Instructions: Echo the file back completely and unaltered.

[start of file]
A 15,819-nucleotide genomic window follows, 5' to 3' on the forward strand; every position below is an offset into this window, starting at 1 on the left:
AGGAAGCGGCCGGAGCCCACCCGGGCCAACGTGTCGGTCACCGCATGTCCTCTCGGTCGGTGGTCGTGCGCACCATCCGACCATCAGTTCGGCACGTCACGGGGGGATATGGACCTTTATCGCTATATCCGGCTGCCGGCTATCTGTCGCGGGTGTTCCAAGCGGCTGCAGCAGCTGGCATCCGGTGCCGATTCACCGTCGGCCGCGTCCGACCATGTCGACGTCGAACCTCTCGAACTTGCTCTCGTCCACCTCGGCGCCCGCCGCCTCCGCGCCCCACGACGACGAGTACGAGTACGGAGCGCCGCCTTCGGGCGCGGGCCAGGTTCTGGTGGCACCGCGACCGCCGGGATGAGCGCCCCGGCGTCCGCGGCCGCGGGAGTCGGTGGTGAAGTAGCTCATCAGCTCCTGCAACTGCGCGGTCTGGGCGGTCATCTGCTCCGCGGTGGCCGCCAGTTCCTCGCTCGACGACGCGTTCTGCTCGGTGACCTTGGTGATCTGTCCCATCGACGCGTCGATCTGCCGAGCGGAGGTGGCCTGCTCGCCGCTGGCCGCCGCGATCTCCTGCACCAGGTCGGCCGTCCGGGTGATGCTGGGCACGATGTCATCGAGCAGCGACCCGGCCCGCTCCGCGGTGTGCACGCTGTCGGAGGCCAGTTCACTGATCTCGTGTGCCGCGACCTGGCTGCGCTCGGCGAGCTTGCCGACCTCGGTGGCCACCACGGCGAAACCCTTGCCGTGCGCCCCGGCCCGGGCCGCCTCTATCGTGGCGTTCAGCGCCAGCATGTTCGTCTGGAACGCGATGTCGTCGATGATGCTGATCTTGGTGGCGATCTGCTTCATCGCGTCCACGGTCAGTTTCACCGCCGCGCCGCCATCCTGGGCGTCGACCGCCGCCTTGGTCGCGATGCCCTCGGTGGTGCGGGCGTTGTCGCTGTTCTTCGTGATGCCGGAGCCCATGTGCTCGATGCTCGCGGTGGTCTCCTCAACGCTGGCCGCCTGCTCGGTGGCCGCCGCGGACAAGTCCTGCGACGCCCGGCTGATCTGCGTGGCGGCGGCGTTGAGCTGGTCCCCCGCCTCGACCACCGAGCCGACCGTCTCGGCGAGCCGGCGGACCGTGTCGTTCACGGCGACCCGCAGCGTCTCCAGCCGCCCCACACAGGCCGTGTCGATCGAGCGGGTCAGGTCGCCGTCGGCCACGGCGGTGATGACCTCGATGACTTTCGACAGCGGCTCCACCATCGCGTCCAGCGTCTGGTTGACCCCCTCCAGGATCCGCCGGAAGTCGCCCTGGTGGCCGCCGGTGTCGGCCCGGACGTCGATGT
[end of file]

A 15,819-nucleotide genomic window follows, 5' to 3' on the forward strand; every position below is an offset into this window, starting at 1 on the left:
AGGAAGCGGCCGGAGCCCACCCGGGCCAACGTGTCGGTCACCGCATGTCCTCTCGGTCGGTGGTCGTGCGCACCATCCGACCATCAGTTCGGCACGTCACGGGGGGATATGGACCTTTATCGCTATATCCGGCTGCCGGCTATCTGTCGCGGGTGTTCCAAGCGGCTGCAGCAGCTGGCATCCGGTGCCGATTCACCGTCGGCCGCGTCCGACCATGTCGACGTCGAACCTCTCGAACTTGCTCTCGTCCACCTCGGCGCCCGCCGCCTCCGCGCCCCACGACGACGAGTACGAGTACGGAGCGCCGCCTTCGGGCGCGGGCCAGGTTCTGGTGGCACCGCGACCGCCGGGATGAGCGCCCCGGCGTCCGCGGCCGCGGGAGTCGGTGGTGAAGTAGCTCATCAGCTCCTGCAACTGCGCGGTCTGGGCGGTCATCTGCTCCGCGGTGGCCGCCAGTTCCTCGCTCGACGACGCGTTCTGCTCGGTGACCTTGGTGATCTGTCCCATCGACGCGTCGATCTGCCGAGCGGAGGTGGCCTGCTCGCCGCTGGCCGCCGCGATCTCCTGCACCAGGTCGGCCGTCCGGGTGATGCTGGGCACGATGTCATCGAGCAGCGACCCGGCCCGCTCCGCGGTGTGCACGCTGTCGGAGGCCAGTTCACTGATCTCGTGTGCCGCGACCTGGCTGCGCTCGGCGAGCTTGCCGACCTCGGTGGCCACCACGGCGAAACCCTTGCCGTGCGCCCCGGCCCGGGCCGCCTCTATCGTGGCGTTCAGCGCCAGCATGTTCGTCTGGAACGCGATGTCGTCGATGATGCTGATCTTGGTGGCGATCTGCTTCATCGCGTCCACGGTCAGTTTCACCGCCGCGCCGCCATCCTGGGCGTCGACCGCCGCCTTGGTCGCGATGCCCTCGGTGGTGCGGGCGTTGTCGCTGTTCTTCGTGATGCCGGAGCCCATGTGCTCGATGCTCGCGGTGGTCTCCTCAACGCTGGCCGCCTGCTCGGTGGCCGCCGCGGACAAGTCCTGCGACGCCCGGCTGATCTGCGTGGCGGCGGCGTTGAGCTGGTCCCCCGCCTCGACCACCGAGCCGACCGTCTCGGCGAGCCGGCGGACCGTGTCGTTCACGGCGACCCGCAGCGTCTCCAGCCGCCCCACACAGGCCGTGTCGATCGAGCGGGTCAGGTCGCCGTCGGCCACGGCGGTGATGACCTCGATGACTTTCGACAGCGGCTCCACCATCGCGTCCAGCGTCTGGTTGACCCCCTCCAGGATCCGCCGGAAGTCGCCCTGGTGGCCGCCGGTGTCGGCCCGGACGTCGATGT